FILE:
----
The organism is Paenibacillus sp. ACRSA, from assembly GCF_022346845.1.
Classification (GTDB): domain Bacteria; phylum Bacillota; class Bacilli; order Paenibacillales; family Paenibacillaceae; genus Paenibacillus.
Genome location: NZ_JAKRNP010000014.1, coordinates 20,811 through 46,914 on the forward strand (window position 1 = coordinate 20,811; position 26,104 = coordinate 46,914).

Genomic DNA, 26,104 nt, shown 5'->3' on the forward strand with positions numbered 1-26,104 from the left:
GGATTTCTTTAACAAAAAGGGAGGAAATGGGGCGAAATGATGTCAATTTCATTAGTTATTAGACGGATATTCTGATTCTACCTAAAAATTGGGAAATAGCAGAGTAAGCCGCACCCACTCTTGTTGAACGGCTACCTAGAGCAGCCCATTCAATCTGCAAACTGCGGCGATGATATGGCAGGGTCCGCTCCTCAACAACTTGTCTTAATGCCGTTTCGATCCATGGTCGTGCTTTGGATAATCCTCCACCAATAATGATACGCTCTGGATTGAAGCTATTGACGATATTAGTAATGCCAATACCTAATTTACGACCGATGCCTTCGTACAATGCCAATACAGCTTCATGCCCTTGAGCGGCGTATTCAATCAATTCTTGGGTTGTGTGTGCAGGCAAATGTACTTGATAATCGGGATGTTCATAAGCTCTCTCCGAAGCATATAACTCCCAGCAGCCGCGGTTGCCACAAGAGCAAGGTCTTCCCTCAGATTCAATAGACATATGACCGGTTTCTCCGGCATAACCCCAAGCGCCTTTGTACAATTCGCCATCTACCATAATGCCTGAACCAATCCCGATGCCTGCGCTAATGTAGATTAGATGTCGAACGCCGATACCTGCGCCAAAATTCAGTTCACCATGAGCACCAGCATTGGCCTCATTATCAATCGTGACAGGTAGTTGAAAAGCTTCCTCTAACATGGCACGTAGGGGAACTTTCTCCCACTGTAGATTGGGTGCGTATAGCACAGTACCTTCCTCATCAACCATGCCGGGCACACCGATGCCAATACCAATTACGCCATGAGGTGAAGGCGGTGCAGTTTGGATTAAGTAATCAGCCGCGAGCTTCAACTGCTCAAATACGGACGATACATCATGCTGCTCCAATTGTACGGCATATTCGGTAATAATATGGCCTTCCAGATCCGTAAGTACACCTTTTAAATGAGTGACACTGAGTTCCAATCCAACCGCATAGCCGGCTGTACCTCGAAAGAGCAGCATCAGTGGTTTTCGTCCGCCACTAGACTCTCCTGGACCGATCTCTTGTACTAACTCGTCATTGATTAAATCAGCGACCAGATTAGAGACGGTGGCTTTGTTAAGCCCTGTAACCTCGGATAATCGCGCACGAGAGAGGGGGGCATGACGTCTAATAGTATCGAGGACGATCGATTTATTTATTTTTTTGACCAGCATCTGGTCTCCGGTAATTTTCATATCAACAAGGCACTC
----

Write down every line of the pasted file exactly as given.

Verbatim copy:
The organism is Paenibacillus sp. ACRSA, from assembly GCF_022346845.1.
Classification (GTDB): domain Bacteria; phylum Bacillota; class Bacilli; order Paenibacillales; family Paenibacillaceae; genus Paenibacillus.
Genome location: NZ_JAKRNP010000014.1, coordinates 20,811 through 46,914 on the forward strand (window position 1 = coordinate 20,811; position 26,104 = coordinate 46,914).

Genomic DNA, 26,104 nt, shown 5'->3' on the forward strand with positions numbered 1-26,104 from the left:
GGATTTCTTTAACAAAAAGGGAGGAAATGGGGCGAAATGATGTCAATTTCATTAGTTATTAGACGGATATTCTGATTCTACCTAAAAATTGGGAAATAGCAGAGTAAGCCGCACCCACTCTTGTTGAACGGCTACCTAGAGCAGCCCATTCAATCTGCAAACTGCGGCGATGATATGGCAGGGTCCGCTCCTCAACAACTTGTCTTAATGCCGTTTCGATCCATGGTCGTGCTTTGGATAATCCTCCACCAATAATGATACGCTCTGGATTGAAGCTATTGACGATATTAGTAATGCCAATACCTAATTTACGACCGATGCCTTCGTACAATGCCAATACAGCTTCATGCCCTTGAGCGGCGTATTCAATCAATTCTTGGGTTGTGTGTGCAGGCAAATGTACTTGATAATCGGGATGTTCATAAGCTCTCTCCGAAGCATATAACTCCCAGCAGCCGCGGTTGCCACAAGAGCAAGGTCTTCCCTCAGATTCAATAGACATATGACCGGTTTCTCCGGCATAACCCCAAGCGCCTTTGTACAATTCGCCATCTACCATAATGCCTGAACCAATCCCGATGCCTGCGCTAATGTAGATTAGATGTCGAACGCCGATACCTGCGCCAAAATTCAGTTCACCATGAGCACCAGCATTGGCCTCATTATCAATCGTGACAGGTAGTTGAAAAGCTTCCTCTAACATGGCACGTAGGGGAACTTTCTCCCACTGTAGATTGGGTGCGTATAGCACAGTACCTTCCTCATCAACCATGCCGGGCACACCGATGCCAATACCAATTACGCCATGAGGTGAAGGCGGTGCAGTTTGGATTAAGTAATCAGCCGCGAGCTTCAACTGCTCAAATACGGACGATACATCATGCTGCTCCAATTGTACGGCATATTCGGTAATAATATGGCCTTCCAGATCCGTAAGTACACCTTTTAAATGAGTGACACTGAGTTCCAATCCAACCGCATAGCCGGCTGTACCTCGAAAGAGCAGCATCAGTGGTTTTCGTCCGCCACTAGACTCTCCTGGACCGATCTCTTGTACTAACTCGTCATTGATTAAATCAGCGACCAGATTAGAGACGGTGGCTTTGTTAAGCCCTGTAACCTCGGATAATCGCGCACGAGAGAGGGGGGCATGACGTCTAATAGTATCGAGGACGATCGATTTATTTATTTTTTTGACCAGCATCTGGTCTCCGGTAATTTTCATATCAACAAGGCACTC